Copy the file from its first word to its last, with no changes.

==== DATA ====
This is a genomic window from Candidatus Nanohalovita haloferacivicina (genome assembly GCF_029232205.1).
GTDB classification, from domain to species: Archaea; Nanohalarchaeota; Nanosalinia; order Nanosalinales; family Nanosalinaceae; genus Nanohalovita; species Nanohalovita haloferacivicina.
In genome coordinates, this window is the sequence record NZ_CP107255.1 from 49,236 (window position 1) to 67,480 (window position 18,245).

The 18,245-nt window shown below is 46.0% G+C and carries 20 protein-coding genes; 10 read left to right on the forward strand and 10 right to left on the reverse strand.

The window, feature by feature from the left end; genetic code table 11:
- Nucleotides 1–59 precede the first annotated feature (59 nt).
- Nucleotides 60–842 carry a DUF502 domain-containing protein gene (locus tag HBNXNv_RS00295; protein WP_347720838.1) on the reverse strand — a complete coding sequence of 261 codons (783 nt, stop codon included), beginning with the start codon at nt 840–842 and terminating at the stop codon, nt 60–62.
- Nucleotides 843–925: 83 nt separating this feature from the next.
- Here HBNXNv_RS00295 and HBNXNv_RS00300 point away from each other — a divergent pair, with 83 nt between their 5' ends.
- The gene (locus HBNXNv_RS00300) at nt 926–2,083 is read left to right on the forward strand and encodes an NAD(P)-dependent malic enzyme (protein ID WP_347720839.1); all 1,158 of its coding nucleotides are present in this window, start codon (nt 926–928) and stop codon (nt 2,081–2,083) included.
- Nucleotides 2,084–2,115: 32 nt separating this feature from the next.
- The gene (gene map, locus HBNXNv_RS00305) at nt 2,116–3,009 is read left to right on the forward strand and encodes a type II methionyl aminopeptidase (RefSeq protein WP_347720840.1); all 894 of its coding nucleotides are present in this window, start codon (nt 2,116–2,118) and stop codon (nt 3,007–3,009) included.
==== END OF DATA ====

This is a genomic window from Candidatus Nanohalovita haloferacivicina (genome assembly GCF_029232205.1).
GTDB classification, from domain to species: Archaea; Nanohalarchaeota; Nanosalinia; order Nanosalinales; family Nanosalinaceae; genus Nanohalovita; species Nanohalovita haloferacivicina.
In genome coordinates, this window is the sequence record NZ_CP107255.1 from 49,236 (window position 1) to 67,480 (window position 18,245).

The 18,245-nt window shown below is 46.0% G+C and carries 20 protein-coding genes; 10 read left to right on the forward strand and 10 right to left on the reverse strand.

The window, feature by feature from the left end; genetic code table 11:
- Nucleotides 1–59 precede the first annotated feature (59 nt).
- Nucleotides 60–842 carry a DUF502 domain-containing protein gene (locus tag HBNXNv_RS00295; protein WP_347720838.1) on the reverse strand — a complete coding sequence of 261 codons (783 nt, stop codon included), beginning with the start codon at nt 840–842 and terminating at the stop codon, nt 60–62.
- Nucleotides 843–925: 83 nt separating this feature from the next.
- Here HBNXNv_RS00295 and HBNXNv_RS00300 point away from each other — a divergent pair, with 83 nt between their 5' ends.
- The gene (locus HBNXNv_RS00300) at nt 926–2,083 is read left to right on the forward strand and encodes an NAD(P)-dependent malic enzyme (protein ID WP_347720839.1); all 1,158 of its coding nucleotides are present in this window, start codon (nt 926–928) and stop codon (nt 2,081–2,083) included.
- Nucleotides 2,084–2,115: 32 nt separating this feature from the next.
- The gene (gene map, locus HBNXNv_RS00305) at nt 2,116–3,009 is read left to right on the forward strand and encodes a type II methionyl aminopeptidase (RefSeq protein WP_347720840.1); all 894 of its coding nucleotides are present in this window, start codon (nt 2,116–2,118) and stop codon (nt 3,007–3,009) included.